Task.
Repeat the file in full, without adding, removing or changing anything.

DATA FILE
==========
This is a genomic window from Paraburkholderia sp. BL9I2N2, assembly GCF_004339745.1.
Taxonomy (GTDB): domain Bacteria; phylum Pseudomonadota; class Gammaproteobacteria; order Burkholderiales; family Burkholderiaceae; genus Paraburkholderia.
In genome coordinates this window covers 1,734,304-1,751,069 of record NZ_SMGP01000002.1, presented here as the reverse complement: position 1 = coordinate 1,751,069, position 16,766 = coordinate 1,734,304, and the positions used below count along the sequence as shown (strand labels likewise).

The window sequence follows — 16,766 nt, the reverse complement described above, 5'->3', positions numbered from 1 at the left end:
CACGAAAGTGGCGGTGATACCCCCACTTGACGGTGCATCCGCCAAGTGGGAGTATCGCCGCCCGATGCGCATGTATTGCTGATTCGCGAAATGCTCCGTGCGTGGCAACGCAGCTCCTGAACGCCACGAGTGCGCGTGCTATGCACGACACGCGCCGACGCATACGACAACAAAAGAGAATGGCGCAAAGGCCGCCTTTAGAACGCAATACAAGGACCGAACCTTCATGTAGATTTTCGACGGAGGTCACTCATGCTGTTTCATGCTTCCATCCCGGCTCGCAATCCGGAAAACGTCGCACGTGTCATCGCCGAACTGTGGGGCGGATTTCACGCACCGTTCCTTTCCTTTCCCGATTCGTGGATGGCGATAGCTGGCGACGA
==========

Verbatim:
This is a genomic window from Paraburkholderia sp. BL9I2N2, assembly GCF_004339745.1.
Taxonomy (GTDB): domain Bacteria; phylum Pseudomonadota; class Gammaproteobacteria; order Burkholderiales; family Burkholderiaceae; genus Paraburkholderia.
In genome coordinates this window covers 1,734,304-1,751,069 of record NZ_SMGP01000002.1, presented here as the reverse complement: position 1 = coordinate 1,751,069, position 16,766 = coordinate 1,734,304, and the positions used below count along the sequence as shown (strand labels likewise).

The window sequence follows — 16,766 nt, the reverse complement described above, 5'->3', positions numbered from 1 at the left end:
CACGAAAGTGGCGGTGATACCCCCACTTGACGGTGCATCCGCCAAGTGGGAGTATCGCCGCCCGATGCGCATGTATTGCTGATTCGCGAAATGCTCCGTGCGTGGCAACGCAGCTCCTGAACGCCACGAGTGCGCGTGCTATGCACGACACGCGCCGACGCATACGACAACAAAAGAGAATGGCGCAAAGGCCGCCTTTAGAACGCAATACAAGGACCGAACCTTCATGTAGATTTTCGACGGAGGTCACTCATGCTGTTTCATGCTTCCATCCCGGCTCGCAATCCGGAAAACGTCGCACGTGTCATCGCCGAACTGTGGGGCGGATTTCACGCACCGTTCCTTTCCTTTCCCGATTCGTGGATGGCGATAGCTGGCGACGA